Region growing in a island hierarchy

The segmentation itself operates in three phases:

  1. Coding
  2. Linking
  3. Splitting


In the coding phase homogenous color regions are detected in islands of level 0 and mapped in codeelements. A codeelement is a small data package which represents a color region in the image. A codeelement of level 0 contains all pixels which belong to one color homogenous region. These pixels are called sub pixels of the codeelement.


In the linking phase two homogenous color regions are merged together, if they are similar in color and overlap each other. This merging process takes exclusively place within islands. Only regions that are part of the same island may be merged together. If two codeelements have a common sub codeelement or a common sub pixel, the two regions represented by the codeelements, overlap each other. If further the two codeelements are similar in color they could be linked to a new codeelement. With preceding computation the algorithm produces a wood (Collection of trees). Each tree represents a entire color region in the image.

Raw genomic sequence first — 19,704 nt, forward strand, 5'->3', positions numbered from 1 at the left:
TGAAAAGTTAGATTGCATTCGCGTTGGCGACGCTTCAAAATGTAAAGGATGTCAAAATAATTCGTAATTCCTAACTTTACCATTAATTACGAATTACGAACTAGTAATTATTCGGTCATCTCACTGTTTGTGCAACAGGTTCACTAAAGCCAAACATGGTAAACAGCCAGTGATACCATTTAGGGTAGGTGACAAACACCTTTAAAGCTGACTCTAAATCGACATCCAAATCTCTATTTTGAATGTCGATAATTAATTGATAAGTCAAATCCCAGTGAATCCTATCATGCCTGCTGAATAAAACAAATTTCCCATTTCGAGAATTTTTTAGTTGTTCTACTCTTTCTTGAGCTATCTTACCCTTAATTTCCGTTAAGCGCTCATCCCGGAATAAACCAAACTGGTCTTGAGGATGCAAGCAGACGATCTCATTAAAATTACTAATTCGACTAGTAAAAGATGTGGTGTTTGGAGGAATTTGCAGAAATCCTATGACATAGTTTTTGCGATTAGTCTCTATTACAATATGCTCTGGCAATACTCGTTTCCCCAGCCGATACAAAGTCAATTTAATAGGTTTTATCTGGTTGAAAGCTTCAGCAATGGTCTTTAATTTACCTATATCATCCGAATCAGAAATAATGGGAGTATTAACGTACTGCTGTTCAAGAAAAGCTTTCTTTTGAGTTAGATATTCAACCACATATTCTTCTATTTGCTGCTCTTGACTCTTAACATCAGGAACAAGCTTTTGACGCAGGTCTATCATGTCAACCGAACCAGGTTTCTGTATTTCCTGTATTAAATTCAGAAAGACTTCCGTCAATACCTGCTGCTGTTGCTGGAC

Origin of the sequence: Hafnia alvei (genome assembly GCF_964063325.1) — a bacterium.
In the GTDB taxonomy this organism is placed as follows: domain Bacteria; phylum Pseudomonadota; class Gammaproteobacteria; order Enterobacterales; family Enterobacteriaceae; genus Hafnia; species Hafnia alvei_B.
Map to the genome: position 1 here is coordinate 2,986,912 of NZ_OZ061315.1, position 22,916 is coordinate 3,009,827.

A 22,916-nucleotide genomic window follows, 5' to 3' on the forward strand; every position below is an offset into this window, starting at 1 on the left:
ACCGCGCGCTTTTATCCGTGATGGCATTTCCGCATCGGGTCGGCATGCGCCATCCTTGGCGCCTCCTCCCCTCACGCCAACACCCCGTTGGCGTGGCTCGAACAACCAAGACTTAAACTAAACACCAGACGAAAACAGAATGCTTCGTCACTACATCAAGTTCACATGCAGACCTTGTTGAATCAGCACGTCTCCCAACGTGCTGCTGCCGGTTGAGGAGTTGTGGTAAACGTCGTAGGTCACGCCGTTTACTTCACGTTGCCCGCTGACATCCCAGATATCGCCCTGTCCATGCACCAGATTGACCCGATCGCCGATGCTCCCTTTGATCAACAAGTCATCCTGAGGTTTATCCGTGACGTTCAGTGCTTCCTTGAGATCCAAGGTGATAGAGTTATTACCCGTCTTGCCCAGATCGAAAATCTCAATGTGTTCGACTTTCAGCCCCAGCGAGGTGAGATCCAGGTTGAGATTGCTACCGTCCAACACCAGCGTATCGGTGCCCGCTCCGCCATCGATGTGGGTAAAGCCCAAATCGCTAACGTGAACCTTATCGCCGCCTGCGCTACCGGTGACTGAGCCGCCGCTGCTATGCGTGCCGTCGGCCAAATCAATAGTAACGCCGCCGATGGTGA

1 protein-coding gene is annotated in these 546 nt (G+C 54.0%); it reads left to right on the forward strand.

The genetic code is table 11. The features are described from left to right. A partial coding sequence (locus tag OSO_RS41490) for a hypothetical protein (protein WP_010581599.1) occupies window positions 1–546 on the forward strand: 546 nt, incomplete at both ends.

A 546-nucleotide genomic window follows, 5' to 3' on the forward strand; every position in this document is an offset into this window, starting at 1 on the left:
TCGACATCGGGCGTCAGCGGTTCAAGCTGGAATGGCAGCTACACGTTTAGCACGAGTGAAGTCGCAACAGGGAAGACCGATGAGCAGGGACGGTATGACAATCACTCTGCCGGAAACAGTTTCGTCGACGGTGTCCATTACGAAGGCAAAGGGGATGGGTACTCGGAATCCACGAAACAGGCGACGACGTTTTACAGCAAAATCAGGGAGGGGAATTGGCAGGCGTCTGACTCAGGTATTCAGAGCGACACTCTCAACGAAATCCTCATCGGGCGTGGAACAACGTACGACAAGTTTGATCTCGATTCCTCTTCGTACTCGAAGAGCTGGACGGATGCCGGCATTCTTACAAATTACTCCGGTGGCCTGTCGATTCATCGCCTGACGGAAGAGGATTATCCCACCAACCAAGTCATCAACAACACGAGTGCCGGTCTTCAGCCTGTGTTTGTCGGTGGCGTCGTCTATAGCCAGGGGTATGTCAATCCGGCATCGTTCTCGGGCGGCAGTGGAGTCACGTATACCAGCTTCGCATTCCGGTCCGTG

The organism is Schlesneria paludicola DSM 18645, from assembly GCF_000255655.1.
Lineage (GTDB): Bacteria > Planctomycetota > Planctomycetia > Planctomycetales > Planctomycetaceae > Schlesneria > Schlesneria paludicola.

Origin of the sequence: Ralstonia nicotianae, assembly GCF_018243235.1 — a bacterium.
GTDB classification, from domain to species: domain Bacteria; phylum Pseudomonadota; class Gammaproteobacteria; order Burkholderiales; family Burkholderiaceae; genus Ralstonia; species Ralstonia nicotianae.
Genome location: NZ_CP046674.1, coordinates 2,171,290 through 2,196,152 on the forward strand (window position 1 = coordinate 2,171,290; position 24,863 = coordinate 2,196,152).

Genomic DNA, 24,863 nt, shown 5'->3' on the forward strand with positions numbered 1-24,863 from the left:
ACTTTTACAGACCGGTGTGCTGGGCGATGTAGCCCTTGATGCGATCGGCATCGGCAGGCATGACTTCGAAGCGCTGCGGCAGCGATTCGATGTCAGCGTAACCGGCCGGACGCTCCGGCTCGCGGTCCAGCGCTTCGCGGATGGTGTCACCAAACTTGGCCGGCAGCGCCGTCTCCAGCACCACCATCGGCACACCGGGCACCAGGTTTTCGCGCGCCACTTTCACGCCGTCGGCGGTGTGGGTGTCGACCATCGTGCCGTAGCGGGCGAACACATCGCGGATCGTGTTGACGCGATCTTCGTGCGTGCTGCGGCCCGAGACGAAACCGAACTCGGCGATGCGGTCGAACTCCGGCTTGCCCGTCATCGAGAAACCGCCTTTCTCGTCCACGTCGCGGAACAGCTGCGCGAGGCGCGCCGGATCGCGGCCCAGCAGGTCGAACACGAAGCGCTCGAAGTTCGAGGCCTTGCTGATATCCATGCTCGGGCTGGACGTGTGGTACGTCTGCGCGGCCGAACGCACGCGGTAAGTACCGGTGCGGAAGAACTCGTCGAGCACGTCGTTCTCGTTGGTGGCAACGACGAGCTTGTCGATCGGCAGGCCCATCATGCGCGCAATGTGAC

In local region growing algorithms (e.g. region growing with single linkage strategy) two regions may be merged if they are connected via neighbored pixels with smoothly changing colors. The CSC solves this problem by using not only local color information but also global information. If two codeelements on any level has a common sub codeelement, that means the two color regions represented by the two codeelements are connected, and they are not similar in color, then the common sub region has to be divided upon both concerned regions. This task is realized by the splitting phase. In the splitting phase the algorithm tries to find a ideal parting line between both regions.